Eason’s plan to pursue a civil suit over his ordeal never materialized. In April 2011, he was charged with possession of cocaine with intent to distribute. ..Source.. by Center on Wrongful Convictions

Longino Acero

March 2006 California:

In July 1978, Longino Acero entered a no contest plea to a charge of lewd conduct with an adult woman, which did not require registration as a sex offender.

But because of a clerical error, Acero’s conviction was recorded as child molestation
, a crime that did require registration.

From 1994 until 2004, Acero was arrested three separate times and sentenced to prison terms ranging from four months to more than two years, each time on a charge of failing to register as a sex offender. He was publicly listed as a high-risk sex offender.

Although on each occasion Acero told his attorneys that he had never committed a crime against a minor, the attorneys failed to check the court file, and repeatedly advised him to plead guilty.

In September 2005, Acero received a letter from the San Jose Police Department informing him that his original misdemeanor conviction had been recorded incorrectly and he should never have been required to register as a sex offender.

After retaining a new attorney, Acero petitioned the Santa Clara County Superior Court to overturn his convictions for failure to register.

The court granted his petition in March 2006, his guilty pleas were withdrawn, and the charges were dismissed
. Acero filed a claim for compensation from the state of California, but it was denied. ..Source.. by Maurice Possley

Simon Angel Rivera

1-26-2005 Texas:

In 1992, Simon Angel Rivera was convicted as a juvenile of sexually assaulting a child when he was a 14 years old. On September 15, 2002, Rivera, 24, was arrested in Austin, Texas on charges of failing to register as a sex offender. On December 16, 2002, Rivera pleaded guilty in Travis County Criminal District Court and was sentenced to two years in prison.

After he was released on February 20, 2004, he filed a state petition for a writ of habeas corpus seeking to set aside his conviction, contending that his attorney had provided inadequate legal defense.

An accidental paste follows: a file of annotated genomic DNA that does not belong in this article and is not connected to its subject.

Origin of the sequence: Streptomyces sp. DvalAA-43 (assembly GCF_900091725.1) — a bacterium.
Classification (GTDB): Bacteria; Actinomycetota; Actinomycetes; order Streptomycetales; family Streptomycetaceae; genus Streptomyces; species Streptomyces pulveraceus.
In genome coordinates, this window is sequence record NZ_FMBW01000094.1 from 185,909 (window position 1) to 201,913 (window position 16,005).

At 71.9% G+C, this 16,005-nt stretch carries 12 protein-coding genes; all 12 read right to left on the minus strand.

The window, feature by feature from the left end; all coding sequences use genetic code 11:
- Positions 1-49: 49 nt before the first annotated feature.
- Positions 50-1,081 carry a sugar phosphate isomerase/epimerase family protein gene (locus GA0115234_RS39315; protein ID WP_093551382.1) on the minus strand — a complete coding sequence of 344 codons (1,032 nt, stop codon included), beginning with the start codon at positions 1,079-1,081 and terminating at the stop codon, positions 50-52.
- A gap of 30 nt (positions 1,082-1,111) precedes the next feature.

Rivera argued that his lawyer had advised him to plead guilty based on an incorrect understanding of the facts and law applicable to his case. Rivera claimed that at the time when he was charged with failing to register as a sex offender he was no longer required to do so because his juvenile status at the time of his conviction. The law did not require defendants convicted as juveniles to register after the age of 21.

After a hearing in the trial court, the prosecution agreed that Rivera was correct and recommended the writ be granted, and it was.

On January 26, 2005, the Texas Court of Criminal Appeals upheld the granting of the writ and vacated Rivera’s conviction. The charges were dismissed by the Travis County District Attorney’s Office on March 11, 2005.

In September 2007, the state of Texas awarded Rivera $40,000 in compensation for his wrongful imprisonment. ..Source.. by Maurice Possley

Darrell Wayne Bivens, J

3-27-2013 Texas:

In 1994, when Darrell Wayne Bivens, Jr. was 16, he was charged with committing an indecent act with a child in Collin County, Texas. He was charged as an adult and after a period of deferred adjudication, was sentenced to two years in prison.

On April 19, 2012, Bivens was arrested in Collin County on a charge of failing to register as a sex offender. He pled guilty on January 10, 2013, and was sentenced to three years in prison.

Not long after, the Collin County District Attorney’s office discovered that because Bivens was under the age of 17 at the time of the original sex offense, his crime was not considered a sexually violent offense and, therefore, his duty to register as a sex offender had expired in 2008. Bivens had been charged with failing to register because he was misclassified as an adult.

On February 13, 2013, about a month after Bivens had pled guilty and had been sentenced, the Collin County District Attorney’s Office went back to court to seek to vacate the guilty plea and dismiss the case. A judge vacated the conviction and the case was sent to the Texas Court of Criminal Appeals. Bivens was released on bond.

On March 27, 2013, the Texas Court of Criminal Appeals agreed with the lower court and vacated the conviction. That same day, the prosecution dismissed the case. ..Source.. by Maurice Possley

Glen Nobles

2-27-2015 Texas:

On March 8, 2013, 52-year-old Glen Nobles was accused of failing to register as a sex offender based on a 1989 conviction for attempted sexual assault. On the advice of his defense attorney, Nobles pled guilty and was sentenced to 10 years in prison.

In 1989, Nobles had been convicted of attempted sexual assault and sentenced to probation. In 1995, he was found to have violated that probation and was sent to prison for four years. He was released but soon sent back to prison on another probation violation. Ultimately, he was released on November 24, 2001.